So, if you can afford to pay more, then the money should be targeted to save on interest costs and you will become debt free more quickly.
This means you should really target the most expensive debt first.
The most expensive debt on your list will be the one with the highest rate of interest – it’s also important to check that you will not be charged a penalty or default charge by overpaying.
It’s important to pay what you can afford without breaking the terms of any credit agreement you may have.
Essentially, when you’ve cleared the most expensive debt, it’s time to target the next one and over pay this until it is cleared as well.
Important issues for people living in Scotland
However, one of the most important issues for people living in Scotland who are struggling with their debts is to get advice that will help them overcome their current financial situation.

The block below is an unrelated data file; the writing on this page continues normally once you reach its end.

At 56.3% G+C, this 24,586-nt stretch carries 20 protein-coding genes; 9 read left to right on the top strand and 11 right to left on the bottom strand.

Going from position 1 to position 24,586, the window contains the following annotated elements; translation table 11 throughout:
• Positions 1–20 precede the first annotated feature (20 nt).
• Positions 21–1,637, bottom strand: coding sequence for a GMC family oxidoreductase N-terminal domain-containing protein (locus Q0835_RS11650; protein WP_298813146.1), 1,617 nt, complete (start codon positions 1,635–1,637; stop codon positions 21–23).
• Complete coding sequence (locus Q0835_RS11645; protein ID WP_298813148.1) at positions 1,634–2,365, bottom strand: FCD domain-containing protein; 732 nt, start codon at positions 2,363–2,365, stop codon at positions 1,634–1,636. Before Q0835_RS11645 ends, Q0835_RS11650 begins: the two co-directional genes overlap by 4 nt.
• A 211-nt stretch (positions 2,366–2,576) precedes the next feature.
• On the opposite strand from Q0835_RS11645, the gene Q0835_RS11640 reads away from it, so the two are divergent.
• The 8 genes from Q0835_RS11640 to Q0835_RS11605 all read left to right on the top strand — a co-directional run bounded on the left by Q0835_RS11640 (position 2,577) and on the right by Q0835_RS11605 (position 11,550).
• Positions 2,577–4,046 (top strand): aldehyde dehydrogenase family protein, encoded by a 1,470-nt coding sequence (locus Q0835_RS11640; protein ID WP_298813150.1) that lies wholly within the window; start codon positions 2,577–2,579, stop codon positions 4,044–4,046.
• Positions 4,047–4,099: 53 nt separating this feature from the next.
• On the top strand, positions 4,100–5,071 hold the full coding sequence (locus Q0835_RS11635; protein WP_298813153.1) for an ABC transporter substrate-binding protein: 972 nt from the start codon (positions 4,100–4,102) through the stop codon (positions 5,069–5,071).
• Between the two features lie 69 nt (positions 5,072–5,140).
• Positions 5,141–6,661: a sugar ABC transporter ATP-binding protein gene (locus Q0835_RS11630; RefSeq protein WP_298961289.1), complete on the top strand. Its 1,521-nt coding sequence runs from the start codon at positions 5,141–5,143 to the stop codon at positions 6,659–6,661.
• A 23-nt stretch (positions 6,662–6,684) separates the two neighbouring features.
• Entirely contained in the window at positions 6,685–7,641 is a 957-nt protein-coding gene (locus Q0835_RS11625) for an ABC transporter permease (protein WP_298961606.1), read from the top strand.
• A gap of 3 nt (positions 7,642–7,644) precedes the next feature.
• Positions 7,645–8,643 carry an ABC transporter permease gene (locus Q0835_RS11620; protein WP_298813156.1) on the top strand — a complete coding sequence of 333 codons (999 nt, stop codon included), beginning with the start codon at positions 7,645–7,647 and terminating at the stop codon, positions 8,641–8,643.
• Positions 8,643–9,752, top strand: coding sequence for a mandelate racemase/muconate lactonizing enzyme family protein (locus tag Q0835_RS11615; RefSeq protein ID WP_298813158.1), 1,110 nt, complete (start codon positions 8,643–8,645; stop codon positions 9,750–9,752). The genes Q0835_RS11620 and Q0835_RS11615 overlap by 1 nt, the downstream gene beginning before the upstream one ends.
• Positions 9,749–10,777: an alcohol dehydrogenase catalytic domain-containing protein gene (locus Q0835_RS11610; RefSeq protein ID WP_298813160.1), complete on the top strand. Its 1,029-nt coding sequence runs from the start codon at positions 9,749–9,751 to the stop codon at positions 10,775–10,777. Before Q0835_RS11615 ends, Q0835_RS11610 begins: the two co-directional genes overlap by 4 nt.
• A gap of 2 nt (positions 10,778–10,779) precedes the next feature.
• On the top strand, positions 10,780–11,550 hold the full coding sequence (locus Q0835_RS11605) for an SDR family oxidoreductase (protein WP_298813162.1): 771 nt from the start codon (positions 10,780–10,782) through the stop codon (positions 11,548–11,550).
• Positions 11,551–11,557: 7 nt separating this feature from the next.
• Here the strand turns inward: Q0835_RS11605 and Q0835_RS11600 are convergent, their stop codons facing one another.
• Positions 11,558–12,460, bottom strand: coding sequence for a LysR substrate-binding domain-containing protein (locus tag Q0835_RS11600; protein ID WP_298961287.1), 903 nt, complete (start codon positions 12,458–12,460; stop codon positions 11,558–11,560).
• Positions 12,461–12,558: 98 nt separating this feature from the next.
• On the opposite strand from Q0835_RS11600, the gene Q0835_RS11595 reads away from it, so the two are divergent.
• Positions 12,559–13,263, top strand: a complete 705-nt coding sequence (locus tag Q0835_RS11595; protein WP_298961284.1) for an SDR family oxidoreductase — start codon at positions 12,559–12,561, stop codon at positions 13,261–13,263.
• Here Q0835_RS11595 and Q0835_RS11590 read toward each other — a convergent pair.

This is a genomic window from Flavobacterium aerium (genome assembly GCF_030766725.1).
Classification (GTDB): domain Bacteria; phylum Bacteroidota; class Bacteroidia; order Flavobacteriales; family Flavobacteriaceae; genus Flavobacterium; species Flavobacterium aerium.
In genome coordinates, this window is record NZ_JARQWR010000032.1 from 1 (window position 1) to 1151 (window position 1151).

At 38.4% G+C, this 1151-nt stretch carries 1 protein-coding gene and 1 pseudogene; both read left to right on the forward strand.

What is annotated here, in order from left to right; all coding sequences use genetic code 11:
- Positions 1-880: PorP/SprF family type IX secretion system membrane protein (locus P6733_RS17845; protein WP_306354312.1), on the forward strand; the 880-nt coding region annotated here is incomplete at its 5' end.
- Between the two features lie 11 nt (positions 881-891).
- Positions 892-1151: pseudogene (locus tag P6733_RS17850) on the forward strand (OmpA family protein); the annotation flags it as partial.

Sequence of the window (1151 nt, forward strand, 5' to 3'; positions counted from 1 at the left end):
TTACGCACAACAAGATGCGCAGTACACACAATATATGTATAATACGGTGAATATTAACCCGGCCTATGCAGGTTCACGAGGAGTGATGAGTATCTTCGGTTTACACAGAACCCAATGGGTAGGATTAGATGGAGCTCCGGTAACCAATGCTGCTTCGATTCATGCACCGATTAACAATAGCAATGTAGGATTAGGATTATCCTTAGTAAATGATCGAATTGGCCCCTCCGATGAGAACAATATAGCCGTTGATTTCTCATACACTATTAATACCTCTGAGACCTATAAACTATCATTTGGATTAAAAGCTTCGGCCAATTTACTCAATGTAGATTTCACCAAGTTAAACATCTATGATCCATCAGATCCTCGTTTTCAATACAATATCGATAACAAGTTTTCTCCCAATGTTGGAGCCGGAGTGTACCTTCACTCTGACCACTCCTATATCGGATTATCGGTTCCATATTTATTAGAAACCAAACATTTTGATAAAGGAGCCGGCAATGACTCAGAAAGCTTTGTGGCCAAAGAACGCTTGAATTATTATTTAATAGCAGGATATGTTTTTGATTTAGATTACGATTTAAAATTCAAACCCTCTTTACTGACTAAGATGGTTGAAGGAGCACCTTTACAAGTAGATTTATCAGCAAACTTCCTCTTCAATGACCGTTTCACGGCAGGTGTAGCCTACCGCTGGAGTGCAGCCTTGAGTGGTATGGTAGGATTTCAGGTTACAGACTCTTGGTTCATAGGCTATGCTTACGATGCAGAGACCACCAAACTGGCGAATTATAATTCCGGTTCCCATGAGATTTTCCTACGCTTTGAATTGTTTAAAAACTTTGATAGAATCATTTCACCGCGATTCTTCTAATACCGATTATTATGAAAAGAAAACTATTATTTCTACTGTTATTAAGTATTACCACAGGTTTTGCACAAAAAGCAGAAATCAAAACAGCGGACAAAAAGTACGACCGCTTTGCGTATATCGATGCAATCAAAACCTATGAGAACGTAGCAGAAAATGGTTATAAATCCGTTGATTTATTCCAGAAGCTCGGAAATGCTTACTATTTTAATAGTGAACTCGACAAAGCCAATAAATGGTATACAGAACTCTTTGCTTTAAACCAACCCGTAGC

It may be that they are in an emergency situation and may be going to court or face losing their home. It’s important to act as soon as possible.
It’s also important to appreciate that you are not alone and indebtedness is a growing problem affecting lots of people in Scotland.
One of the big issues is that many people are unsure about the best way they should pay off their debts and it will be time well spent speaking with a debt adviser who can offer helpful advice.
Indeed, Scotland’s Trust Deed have a team of experienced and friendly debt advisers available to offer impartial help and advice.
This means the experts will be useful in helping someone living in Scotland overcome their debts but you don’t have to follow what the debt advisers at Scotland’s Trust Deed discuss.
Scots who want help to repay their debts
So, for those Scots who want help to repay their debts, then the team at Scotland’s Trust Deed can help them with either a debt arrangement scheme, trust deed or even sequestration, which is another name for bankruptcy.
There are various other routes that the advisors can offer advice and help on such as a debt management plan and conducting an informal negotiation with creditors.
If you live in Scotland and are struggling to repay your debts, then it makes sense to speak with the advisers at Scotland’s Trust Deed as soon as possible.
Scots struggling in debt – consider a trust deed